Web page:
My Tandoori platter consisted of Chicken Tikka, Lamb Chop, and Seekh Kebab; all of which were very tasty. The Chicken breast in the Tikka dish was lovely and moist and the coating was plentiful enough to give plenty of taste in the mouth. I really liked the Seekh Kebab; it had a fab texture that instead of being smooth had a bit of chunk to it thanks to the minced meat being coarser than usual. Another thing I liked about this dish was the spiciness of it - it had a bit more bite to it than your average version. The Lamb Chop was nice and meaty: I don’t know about you, but nothing puts me in a bad mood more than a measly scrap of meat on a big bone; you just feel short-changed, don’t you? No mood dampener on this occasion, thankfully. A nice variety of earthy spices had been used to partner the Lamb’s more robust nature, making this a beautifully satisfying morsel.
The Man Birds’ vegetable selection was also really good, and was composed of Onion Bhaji, Vegetable Samosa, and Vegetable Pakora. Years ago, Indian friends of Mummy and Daddy Bird used to bring round containers of freshly made, chunky home-style Onion Bhaji and when I tried the one that Chef at Delhi Nights produces, I was instantly taken back to this time of friendship and happiness. Thick slices of Onion had been mixed with spices and gram flour before being fried to golden, crispy deliciousness and they had a super heat to them. Equally good were the Pakora and Samosa; neither was greasy, and both had plenty of vegetables in them.
All six dishes of the two platters had been spot on, and each one had discernibly different spices within them; some were earthier, some were sweeter, and some were pungent. The Man Bird and I were both very happy with this introductory course at Delhi Nights; you can tell that Chef has experience of working in city establishments – this was definitely good Indian cuisine!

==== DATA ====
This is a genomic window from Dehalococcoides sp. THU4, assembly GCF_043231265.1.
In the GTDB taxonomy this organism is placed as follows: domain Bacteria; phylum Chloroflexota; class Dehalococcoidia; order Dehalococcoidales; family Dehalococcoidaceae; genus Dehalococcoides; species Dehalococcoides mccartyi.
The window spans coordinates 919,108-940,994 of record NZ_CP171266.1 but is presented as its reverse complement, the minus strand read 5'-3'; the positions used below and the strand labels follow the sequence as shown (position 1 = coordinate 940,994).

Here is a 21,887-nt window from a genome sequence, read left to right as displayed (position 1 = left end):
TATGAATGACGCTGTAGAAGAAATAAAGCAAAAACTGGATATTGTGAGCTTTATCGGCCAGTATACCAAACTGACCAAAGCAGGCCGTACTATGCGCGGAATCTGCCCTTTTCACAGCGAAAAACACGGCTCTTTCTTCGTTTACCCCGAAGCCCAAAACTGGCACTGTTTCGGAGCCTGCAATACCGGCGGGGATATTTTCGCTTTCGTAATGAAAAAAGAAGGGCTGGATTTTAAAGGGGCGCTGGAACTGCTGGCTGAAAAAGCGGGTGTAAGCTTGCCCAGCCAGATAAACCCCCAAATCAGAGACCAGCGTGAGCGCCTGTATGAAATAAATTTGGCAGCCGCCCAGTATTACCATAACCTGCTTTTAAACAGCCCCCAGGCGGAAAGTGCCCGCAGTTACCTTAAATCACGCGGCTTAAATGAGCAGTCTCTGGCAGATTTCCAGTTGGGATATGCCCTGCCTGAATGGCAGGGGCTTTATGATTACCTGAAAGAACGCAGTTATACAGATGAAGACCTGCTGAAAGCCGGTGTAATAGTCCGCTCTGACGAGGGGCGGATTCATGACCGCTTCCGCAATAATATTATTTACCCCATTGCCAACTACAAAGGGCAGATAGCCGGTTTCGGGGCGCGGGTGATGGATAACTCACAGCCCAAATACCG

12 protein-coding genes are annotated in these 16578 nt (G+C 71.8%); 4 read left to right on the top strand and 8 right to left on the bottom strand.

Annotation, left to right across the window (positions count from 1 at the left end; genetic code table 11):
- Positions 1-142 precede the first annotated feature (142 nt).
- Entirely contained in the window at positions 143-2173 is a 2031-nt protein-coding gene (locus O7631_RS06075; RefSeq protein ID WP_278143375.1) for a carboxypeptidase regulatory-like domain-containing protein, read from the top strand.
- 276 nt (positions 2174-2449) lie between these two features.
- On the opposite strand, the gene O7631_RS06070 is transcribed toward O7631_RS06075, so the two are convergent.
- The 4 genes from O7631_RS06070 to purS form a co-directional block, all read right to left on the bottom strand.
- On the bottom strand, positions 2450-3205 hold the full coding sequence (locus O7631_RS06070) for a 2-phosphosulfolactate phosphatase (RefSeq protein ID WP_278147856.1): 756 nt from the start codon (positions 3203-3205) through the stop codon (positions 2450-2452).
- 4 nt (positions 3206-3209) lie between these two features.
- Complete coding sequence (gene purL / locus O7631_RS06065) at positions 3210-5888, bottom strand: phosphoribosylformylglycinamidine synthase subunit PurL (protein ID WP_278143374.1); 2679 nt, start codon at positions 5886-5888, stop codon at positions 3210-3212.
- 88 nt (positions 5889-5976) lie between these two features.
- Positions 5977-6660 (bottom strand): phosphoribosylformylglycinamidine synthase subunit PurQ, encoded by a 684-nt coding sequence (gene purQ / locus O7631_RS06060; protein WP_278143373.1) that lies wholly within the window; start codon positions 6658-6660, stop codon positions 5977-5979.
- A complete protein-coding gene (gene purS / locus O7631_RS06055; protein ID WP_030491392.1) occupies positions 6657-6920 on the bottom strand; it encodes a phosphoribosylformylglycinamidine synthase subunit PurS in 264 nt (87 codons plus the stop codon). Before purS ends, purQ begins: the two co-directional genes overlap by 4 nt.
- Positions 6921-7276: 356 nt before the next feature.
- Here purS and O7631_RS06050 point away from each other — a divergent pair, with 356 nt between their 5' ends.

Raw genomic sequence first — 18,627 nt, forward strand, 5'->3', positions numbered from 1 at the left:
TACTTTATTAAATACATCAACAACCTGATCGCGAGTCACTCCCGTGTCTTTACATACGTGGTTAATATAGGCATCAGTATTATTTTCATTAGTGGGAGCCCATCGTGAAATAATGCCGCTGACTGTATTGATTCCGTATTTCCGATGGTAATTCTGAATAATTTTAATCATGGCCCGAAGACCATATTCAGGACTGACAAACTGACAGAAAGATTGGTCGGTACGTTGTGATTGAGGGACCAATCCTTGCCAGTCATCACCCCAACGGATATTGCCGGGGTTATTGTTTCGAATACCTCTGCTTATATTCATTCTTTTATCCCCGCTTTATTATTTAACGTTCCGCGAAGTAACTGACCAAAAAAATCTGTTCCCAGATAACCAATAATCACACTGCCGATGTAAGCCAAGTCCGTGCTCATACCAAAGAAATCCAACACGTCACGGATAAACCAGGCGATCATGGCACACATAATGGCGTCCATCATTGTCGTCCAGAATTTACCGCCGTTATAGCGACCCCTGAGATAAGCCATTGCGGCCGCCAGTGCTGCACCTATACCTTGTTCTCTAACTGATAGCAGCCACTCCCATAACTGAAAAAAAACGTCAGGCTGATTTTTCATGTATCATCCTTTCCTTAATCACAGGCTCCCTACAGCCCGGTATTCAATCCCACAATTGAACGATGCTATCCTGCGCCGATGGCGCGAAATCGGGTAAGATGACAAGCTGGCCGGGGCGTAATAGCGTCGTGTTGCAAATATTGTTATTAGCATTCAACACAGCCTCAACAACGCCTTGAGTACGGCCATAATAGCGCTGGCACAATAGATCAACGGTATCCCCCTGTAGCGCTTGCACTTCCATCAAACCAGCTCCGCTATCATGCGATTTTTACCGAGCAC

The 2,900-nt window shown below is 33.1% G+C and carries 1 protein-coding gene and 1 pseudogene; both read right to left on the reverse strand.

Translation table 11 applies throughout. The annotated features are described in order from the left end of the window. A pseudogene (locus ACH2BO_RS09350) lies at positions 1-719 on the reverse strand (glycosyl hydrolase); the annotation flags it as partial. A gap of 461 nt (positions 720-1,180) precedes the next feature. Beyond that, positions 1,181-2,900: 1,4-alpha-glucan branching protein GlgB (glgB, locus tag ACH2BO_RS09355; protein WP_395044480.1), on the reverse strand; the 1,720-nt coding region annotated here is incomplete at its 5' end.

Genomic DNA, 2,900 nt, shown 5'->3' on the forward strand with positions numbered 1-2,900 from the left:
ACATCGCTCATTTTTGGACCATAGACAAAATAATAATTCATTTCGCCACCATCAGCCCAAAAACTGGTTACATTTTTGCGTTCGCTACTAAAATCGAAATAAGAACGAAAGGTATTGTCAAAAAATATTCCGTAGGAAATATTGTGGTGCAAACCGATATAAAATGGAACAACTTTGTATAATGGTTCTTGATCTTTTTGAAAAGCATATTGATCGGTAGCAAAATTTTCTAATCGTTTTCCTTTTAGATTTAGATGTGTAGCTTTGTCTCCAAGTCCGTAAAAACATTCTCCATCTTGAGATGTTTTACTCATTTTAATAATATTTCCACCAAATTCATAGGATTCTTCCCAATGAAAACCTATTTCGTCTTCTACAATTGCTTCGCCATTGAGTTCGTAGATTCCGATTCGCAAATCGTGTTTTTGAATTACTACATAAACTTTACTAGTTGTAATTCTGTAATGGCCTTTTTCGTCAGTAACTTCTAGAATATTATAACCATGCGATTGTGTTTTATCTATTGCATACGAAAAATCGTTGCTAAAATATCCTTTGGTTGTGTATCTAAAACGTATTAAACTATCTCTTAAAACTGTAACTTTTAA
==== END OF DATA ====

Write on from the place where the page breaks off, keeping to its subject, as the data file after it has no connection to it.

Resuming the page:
Emboldened by this initial success, I chose a Salmon curry (Jalpuri) at £11.95 and His Nibs had the Lahori Gosht (Lamb) which is £9.95, both of which are described as medium spicy. To go with our mains we ordered a portion of Lemon rice and Coriander Naan bread.
I had to look twice when my dish was placed before me: the metal bowl contained what looked like at least a side of Salmon cut into smaller fillets. I know I’m a blooming glutton, but even I was going to have my work cut out to eat all this! The Mans’ dish was no less generous, so we girded our loins and dug in!
My Salmon was skinless and boneless, and it was incredibly moist and succulent; Chef had cooked it very skilfully to preserve its texture, meaning that the fillets stayed intact rather than disintegrating into small pieces. The coconut milk based sauce had been enhanced with the inclusion of Mustard Seeds, Green Chilli, and Curry Leaf, so I was expecting a deeper tasting dish, not a fruity, sweet one. And I wasn’t disappointed; the sauce was gorgeously spicy in a flavour way, not particularly heat-wise, and really balanced the fragrance of the Salmon’s flesh nicely. Within the sauce you could see the whole Mustard seeds and I got rewarded with their pungency when I bit into one.